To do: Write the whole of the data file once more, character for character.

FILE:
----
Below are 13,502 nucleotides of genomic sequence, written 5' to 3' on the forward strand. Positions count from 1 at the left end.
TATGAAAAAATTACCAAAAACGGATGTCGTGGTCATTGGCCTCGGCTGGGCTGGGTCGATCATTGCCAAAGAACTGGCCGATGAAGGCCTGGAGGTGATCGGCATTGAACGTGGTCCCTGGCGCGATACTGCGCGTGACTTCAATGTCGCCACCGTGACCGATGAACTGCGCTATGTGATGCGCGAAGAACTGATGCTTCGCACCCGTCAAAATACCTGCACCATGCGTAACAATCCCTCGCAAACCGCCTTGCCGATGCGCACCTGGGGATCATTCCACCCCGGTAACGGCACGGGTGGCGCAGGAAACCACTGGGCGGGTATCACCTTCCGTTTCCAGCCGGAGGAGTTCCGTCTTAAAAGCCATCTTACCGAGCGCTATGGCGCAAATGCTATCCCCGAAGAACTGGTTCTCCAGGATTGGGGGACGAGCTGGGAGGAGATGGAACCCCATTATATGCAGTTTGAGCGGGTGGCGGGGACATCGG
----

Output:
Below are 13,502 nucleotides of genomic sequence, written 5' to 3' on the forward strand. Positions count from 1 at the left end.
TATGAAAAAATTACCAAAAACGGATGTCGTGGTCATTGGCCTCGGCTGGGCTGGGTCGATCATTGCCAAAGAACTGGCCGATGAAGGCCTGGAGGTGATCGGCATTGAACGTGGTCCCTGGCGCGATACTGCGCGTGACTTCAATGTCGCCACCGTGACCGATGAACTGCGCTATGTGATGCGCGAAGAACTGATGCTTCGCACCCGTCAAAATACCTGCACCATGCGTAACAATCCCTCGCAAACCGCCTTGCCGATGCGCACCTGGGGATCATTCCACCCCGGTAACGGCACGGGTGGCGCAGGAAACCACTGGGCGGGTATCACCTTCCGTTTCCAGCCGGAGGAGTTCCGTCTTAAAAGCCATCTTACCGAGCGCTATGGCGCAAATGCTATCCCCGAAGAACTGGTTCTCCAGGATTGGGGGACGAGCTGGGAGGAGATGGAACCCCATTATATGCAGTTTGAGCGGGTGGCGGGGACATCGG